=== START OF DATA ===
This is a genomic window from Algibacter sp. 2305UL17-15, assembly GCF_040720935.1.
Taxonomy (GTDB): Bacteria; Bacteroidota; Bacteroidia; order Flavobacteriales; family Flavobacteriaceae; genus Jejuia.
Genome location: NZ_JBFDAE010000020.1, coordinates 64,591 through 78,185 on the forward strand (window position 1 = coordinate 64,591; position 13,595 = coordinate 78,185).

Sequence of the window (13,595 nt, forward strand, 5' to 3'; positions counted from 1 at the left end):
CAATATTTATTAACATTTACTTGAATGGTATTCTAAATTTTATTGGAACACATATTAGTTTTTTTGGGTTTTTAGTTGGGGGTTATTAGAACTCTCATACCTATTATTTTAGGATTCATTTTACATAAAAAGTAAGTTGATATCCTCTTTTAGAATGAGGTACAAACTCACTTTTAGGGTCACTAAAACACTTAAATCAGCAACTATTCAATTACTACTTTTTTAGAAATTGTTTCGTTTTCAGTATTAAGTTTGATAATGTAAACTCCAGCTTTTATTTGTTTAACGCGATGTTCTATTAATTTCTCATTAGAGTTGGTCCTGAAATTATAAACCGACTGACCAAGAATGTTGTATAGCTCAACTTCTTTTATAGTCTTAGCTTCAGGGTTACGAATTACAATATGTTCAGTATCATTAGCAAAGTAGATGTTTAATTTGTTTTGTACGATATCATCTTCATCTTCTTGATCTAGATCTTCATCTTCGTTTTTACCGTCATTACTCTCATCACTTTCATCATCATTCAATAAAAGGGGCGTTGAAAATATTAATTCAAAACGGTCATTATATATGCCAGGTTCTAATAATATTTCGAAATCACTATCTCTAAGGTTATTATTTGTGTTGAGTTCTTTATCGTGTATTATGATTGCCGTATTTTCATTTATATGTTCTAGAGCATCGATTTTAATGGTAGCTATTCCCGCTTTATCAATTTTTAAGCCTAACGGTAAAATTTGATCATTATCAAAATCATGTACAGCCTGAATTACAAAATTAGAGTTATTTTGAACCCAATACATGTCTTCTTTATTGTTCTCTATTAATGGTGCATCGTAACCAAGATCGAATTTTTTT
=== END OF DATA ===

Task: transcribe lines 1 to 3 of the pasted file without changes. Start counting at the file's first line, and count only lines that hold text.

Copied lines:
This is a genomic window from Algibacter sp. 2305UL17-15, assembly GCF_040720935.1.
Taxonomy (GTDB): Bacteria; Bacteroidota; Bacteroidia; order Flavobacteriales; family Flavobacteriaceae; genus Jejuia.
Genome location: NZ_JBFDAE010000020.1, coordinates 64,591 through 78,185 on the forward strand (window position 1 = coordinate 64,591; position 13,595 = coordinate 78,185).